On July 11th, Huffington Post Highline published an article by Eve Fairbanks about the dramatic rise in millennial nuns. Given The Huff Post’s lefty bent, you would expect the article to be derisive of young conservative women who choose a religious life. Shock: the tone was respectful, appreciating the role of religion in a spiritually-starved secular world. 



Progressives “f*cking love science!” Really, they never tire of telling us that. Except when unborn babies are involved. Or dopey spiritualism. From silly daily horoscopes to public hexes against the President, the world of spiritual energy and incantations thought to be left behind in pagan Europe has now captured the imagination of the fastest growing “religious” group in America -- the “nones.” However, this acceptance of the occult seems more like a club against traditional Judeo-Christianity than a legitimate faith-based system of beliefs.



This year’s Cannes Film Festival in France opened with a new Jim Jarmusch movie from Focus Features (owned by the reliably liberal NBC Universal) called The Dead Don’t Die, filled with in-your-face attacks on Republicans, conservatives, and people/states who vote for them. The plot is spurred by an environmental apocalypse caused by "polar fracking."



In an effort to stick it religious conservatives, Magnolia Pictures is premiering their new documentary on the Satanic Temple, Hail Satan? in Los Angeles on Good Friday. Hail Satan? chronicles the Satanic Temple members’ fight for “religious freedom” against organized religion.



Atheist Jim Brockmire (Hank Azaria) on IFC’s Brockmire might not make much headway in finding God, but he does find plenty of ways to offend in April 17’s episode, “The Yips.”



CBS’s God Friended Me has been pretty well-behaved since its inception. It even made our 2018 Nice List. However, after the show introduced the storyline of Reverend Arthur Finer (Joe Morton) having both an atheist son, Miles (Brandon Michael Hall), and a lesbian daughter, Ali (Javicia Leslie), you knew it was only a matter of time before that plot got out of hand. That finally happened in the episode “Return to Sender” on March 24, as Reverend Finer is being considered for Episcopal Bishop of New York.



It’s become surprising when a network show portrays Christianity and religion in a somewhat positive light. The pilot episode of CBS’s new show, God Friended Me, does this and actually encourages some productive conversation between Christians and atheists.



HBO proudly aired their star Bill Maher doing stand-up in Tulsa, Oklahoma on Saturday night, with a routine centering on mocking President Trump. "Doesn’t everything about this man scream microdick? The bragging, and the buildings with my name on it! And the debates. He was talking about his dick at the debates! That guy is president." Maher went on to suggest Trump "never once brought a woman to orgasm."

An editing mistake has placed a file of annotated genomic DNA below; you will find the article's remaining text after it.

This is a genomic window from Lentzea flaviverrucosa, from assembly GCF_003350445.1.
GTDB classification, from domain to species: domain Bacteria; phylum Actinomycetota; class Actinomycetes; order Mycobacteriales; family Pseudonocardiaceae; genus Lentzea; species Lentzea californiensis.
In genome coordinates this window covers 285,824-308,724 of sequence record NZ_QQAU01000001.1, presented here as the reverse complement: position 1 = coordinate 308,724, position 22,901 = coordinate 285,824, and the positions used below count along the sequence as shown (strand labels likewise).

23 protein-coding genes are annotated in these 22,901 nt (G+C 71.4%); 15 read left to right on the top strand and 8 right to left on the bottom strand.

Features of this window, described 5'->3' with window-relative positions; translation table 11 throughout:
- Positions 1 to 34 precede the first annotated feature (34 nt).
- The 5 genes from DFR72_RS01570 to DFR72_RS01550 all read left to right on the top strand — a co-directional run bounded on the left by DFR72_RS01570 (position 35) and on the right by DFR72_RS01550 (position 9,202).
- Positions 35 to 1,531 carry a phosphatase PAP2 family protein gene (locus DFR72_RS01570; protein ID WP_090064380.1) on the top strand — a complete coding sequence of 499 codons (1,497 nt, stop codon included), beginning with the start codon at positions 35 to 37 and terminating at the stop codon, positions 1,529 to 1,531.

In Sunday night’s episode of Fox’s Family Guy, “Are You There God? It’s Me, Peter,” Peter Griffin meets a very vulgar God while in a coma and eventually learns that God doesn’t exist, which is unsurprising for the show created by notorious atheist Seth MacFarlane. The conversation between the two ranges from God’s non-existence to God’s statement that humans are reincarnated as other animals and humans to God’s misconduct with some angels.



In the third season of Bill Nye's not-so-humbly titled Netflix series Bill Nye Saves the World, there are an unusually large number of shots taken at religion. Even more awkward are the clumsy attempts at what seems to be outreach to people of faith, they are almost painful to watch they're so bad.



It’s a timeless tale in the world of Hollywood entertainment. One can’t seem to escape the constant attacks on prayer and Christianity across a wide variety of television shows, but it appears the attacks are becoming more frequent lately. NBC’s time travel drama Timeless took its turn in Sunday’s episode, “The Kennedy Curse,” as a main character takes credit for answering his mother’s prayers instead of attributing it to God, Who, he claims, “doesn’t exist.”



In addition to being anti-business, Comedy Central’s new show Corporate is also anti-religion. On Wednesday’s episode, Casual Friday, Hampton Deville’s CEO announces, “We all know there's no God, but there is a ton of money to be made in His name,” in anticipation of meeting with power/money-hungry Glorious Salvation Ministries representative Alyssa Armstrong. CEO Christian Deville meets with the cross-bearing representative of the largest group of mega-churches in the country to discuss how Hampton Deville will furnish them with flat screens, massage chairs, and snacks, in return for the corporation’s logo being broadcasted all over the churches. Or as Alyssa puts it, “Every time my congregants go to pray, they'll be thinking of the Father, Son, Holy Spirit, and Hampton f*cking Deville."